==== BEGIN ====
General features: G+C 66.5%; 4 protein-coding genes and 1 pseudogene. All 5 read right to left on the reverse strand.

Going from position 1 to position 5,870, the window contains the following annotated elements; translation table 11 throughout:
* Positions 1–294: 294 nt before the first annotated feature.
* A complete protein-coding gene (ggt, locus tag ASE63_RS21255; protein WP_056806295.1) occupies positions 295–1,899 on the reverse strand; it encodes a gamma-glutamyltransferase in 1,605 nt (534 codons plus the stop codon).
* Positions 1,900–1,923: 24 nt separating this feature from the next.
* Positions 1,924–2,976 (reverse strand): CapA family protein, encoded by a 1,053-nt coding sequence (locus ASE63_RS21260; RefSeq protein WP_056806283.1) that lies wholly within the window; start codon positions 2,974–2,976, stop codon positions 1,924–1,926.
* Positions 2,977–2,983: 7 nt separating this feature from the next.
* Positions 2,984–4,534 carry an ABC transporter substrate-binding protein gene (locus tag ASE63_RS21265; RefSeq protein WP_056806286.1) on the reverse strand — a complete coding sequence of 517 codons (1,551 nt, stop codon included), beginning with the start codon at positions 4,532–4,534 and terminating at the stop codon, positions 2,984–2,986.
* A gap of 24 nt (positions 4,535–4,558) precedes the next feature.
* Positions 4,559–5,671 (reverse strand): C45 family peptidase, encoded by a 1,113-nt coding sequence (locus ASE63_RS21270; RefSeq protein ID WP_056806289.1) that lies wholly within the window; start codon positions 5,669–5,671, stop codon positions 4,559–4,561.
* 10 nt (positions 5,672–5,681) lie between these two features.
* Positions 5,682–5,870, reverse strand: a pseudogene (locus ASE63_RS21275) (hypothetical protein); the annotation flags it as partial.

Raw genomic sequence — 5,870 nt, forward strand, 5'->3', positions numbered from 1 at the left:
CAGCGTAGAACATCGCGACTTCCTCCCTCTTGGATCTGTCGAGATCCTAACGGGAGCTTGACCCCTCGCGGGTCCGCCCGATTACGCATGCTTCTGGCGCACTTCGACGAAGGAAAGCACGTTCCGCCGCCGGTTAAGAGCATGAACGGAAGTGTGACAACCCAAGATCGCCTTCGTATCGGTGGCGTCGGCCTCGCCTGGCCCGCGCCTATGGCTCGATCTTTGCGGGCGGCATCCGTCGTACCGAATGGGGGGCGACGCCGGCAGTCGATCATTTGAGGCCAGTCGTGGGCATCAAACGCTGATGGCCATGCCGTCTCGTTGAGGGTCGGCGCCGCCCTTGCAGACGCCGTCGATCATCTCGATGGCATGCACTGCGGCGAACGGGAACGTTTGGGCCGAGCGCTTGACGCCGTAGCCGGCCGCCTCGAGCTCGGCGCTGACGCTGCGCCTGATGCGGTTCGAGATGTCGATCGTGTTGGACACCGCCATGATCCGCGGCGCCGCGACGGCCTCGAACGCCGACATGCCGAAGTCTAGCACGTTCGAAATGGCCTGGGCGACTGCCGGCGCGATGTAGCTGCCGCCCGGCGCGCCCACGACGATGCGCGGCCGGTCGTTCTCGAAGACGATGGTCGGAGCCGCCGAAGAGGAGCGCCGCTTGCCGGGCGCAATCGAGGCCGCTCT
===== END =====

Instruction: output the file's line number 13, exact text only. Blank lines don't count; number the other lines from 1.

Raw genomic sequence — 5,870 nt, forward strand, 5'->3', positions numbered from 1 at the left: